Mayor finds support in crisis; Reducing homicides more important than Daniel, mayor says; Racial aspect under debate; White New Yorker is appointed acting police commissioner


Facing the first crisis of his 4-month-old administration, Mayor Martin O'Malley rallied political support yesterday as he defended himself over the abrupt departure of his police chief.

Ronald L. Daniel's resignation Thursday threatened to be racially divisive. It provoked criticism and skepticism among some African-Americans because the black commissioner was replaced by a white deputy with aggressive plans for law enforcement, Acting Commissioner Edward T. Norris.

Yesterday started with O'Malley critics on radio talk shows calling his selection of Daniel as commissioner a ruse on African-Americans. But in the end, many who had lauded the 26-year police veteran's selection four months ago were siding with O'Malley.

After many hours of urgent phone calls and meetings, the mayor appeared at a news conference with nine City Council members, mostly African-Americans, and leaders of the city's two police unions. The city's Senate delegation in Annapolis issued a joint statement of support; House delegation members expressed mixed feelings about Norris.

"This has been the toughest decision that I have ever had to make and one that caused me a great degree of personal sadness," O'Malley said. But "I promised the people of this city that we will make it safer."

Daniel resigned after refusing to agree to a New York police consultants' 120-page plan to make the city safer and reform the police department, now under its third commissioner in seven months.

Daniel met privately yesterday morning with his top-level commanders, where he told staff, "It was nice working with you. I appreciate the work you did. Please support the new commissioner."

Later, Daniel told a reporter that he had no input in the plan. "I can't support a plan that's not mine," he said, and declined to make any other comment.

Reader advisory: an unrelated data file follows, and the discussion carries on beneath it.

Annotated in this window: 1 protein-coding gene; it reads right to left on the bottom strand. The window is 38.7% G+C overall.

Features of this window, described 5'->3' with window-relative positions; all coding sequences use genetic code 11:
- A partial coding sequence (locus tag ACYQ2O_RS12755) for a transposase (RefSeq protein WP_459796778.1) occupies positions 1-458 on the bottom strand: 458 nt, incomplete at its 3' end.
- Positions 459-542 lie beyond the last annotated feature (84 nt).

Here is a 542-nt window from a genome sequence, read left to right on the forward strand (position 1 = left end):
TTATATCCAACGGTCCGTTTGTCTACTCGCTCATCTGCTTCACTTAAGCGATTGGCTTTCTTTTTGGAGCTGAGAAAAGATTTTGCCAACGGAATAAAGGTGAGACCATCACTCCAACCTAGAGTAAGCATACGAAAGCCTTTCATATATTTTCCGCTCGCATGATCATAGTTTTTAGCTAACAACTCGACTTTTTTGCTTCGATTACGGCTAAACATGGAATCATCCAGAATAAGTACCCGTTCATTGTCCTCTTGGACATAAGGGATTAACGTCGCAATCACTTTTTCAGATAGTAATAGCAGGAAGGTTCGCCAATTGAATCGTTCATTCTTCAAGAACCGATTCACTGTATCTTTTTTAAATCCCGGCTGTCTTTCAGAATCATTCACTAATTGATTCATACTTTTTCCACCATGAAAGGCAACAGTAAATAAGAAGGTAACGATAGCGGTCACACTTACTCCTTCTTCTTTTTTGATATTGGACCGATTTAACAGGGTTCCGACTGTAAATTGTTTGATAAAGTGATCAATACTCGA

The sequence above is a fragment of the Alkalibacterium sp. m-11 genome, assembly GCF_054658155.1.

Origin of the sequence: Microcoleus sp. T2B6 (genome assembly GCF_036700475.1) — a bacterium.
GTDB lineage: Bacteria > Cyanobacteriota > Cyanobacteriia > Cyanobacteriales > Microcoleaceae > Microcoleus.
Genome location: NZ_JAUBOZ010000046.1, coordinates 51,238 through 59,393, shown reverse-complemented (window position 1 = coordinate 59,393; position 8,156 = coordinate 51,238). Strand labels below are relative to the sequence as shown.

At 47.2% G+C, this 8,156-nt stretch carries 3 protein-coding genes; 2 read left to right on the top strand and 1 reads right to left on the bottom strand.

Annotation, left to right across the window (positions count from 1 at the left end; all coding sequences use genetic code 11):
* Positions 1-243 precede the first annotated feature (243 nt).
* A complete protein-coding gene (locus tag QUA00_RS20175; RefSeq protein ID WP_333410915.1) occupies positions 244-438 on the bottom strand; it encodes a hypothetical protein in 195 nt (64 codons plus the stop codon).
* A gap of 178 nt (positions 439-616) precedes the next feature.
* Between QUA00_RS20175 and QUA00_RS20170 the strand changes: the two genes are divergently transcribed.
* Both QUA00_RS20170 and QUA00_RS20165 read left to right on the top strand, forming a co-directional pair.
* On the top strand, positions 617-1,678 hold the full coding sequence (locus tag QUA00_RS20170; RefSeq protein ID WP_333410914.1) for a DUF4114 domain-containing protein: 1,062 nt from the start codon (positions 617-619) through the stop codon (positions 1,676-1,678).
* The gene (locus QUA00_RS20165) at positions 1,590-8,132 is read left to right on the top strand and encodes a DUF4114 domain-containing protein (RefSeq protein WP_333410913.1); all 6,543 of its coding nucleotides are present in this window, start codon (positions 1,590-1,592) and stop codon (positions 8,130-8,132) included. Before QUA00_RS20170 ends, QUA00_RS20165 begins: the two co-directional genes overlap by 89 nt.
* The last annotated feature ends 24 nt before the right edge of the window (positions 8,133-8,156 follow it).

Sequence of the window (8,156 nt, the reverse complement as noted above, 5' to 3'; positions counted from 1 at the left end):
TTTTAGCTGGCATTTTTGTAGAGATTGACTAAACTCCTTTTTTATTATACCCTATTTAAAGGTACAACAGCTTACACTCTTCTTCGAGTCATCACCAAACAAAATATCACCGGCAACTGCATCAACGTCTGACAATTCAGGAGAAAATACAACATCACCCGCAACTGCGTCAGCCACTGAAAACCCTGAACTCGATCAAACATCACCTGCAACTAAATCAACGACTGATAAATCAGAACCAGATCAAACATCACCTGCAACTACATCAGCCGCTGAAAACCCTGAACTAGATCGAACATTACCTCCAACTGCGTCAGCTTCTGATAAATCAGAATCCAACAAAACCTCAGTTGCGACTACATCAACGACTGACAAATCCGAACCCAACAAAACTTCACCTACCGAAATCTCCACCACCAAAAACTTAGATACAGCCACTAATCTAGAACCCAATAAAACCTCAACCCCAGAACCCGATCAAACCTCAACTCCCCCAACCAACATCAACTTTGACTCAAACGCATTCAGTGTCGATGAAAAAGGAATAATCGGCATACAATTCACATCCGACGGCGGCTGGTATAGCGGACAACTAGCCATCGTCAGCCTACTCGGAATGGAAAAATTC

O'Malley took steps yesterday to restore racial balance at the top of the department by appointing the highest-ranking African-American commander, Col. Barry Powell, as acting deputy commissioner in charge of operations.

Yet critics jumped on O'Malley -- who has enjoyed a popular start -- accusing him of deliberately setting Daniel up to fail in order to replace him with former New York Deputy Police Commissioner Edward F. Norris.

"It's all racial," said John Clinton, who owns a barbershop on Park Heights Avenue and is past president of the Pimlico Merchants Association. "It's all set up for the white boy to get the job."

O'Malley called the accusations "ludicrous," saying that it was Daniel who resigned.

"I was so insistent on this guy being my guy that I thought we could work through it," O'Malley said of Daniel. "Neither of us entered this collaborative effort thinking that it would fail."

Residents, neighborhood activists and political leaders began speculating on what O'Malley should do to repair the damage.

Critics threatened to challenge any attempt to make Norris permanent commissioner, raising concerns over recent shootings in New York, where three unarmed African-American men were shot over the past 18 months. Norris, who declined to comment and did not appear at the news conference, was director of operations for the New York department.

"I don't think it's a good idea," Constance Maddox, president of the Madison East End Improvement Association on the east side, said of Norris heading the department. "He's an outsider. It should be someone that knows Baltimore City and knows the people here."

O'Malley indicated that he would not conduct a nationwide search, saying Norris has the experience to run the department. O'Malley, however, would not say whether Norris will get the job permanently.

The goal, O'Malley said, has not changed: to bring down the city's homicide rate.

"When residents call 911, they don't say, 'Make sure you send a white officer or a blue officer or a black officer,' " O'Malley said. "The lives lost in the city every year to gunfire are poor, predominantly black citizens of this city."

Daniel has been credited with leading visible improvements in poverty-stricken, drug-infested neighborhoods in his two-month tenure. In Pigtown, one of the 10 drug areas targeted by police, people say the Cross and Carroll street corner has been cleaned up considerably in the past six weeks.

"There has been a tremendous difference in our neighborhood," said Kim Lane, executive director of the Washington Village Pigtown Neighborhood Planning Council. "Whether it's due to Daniel or O'Malley, we don't know. But things are much better."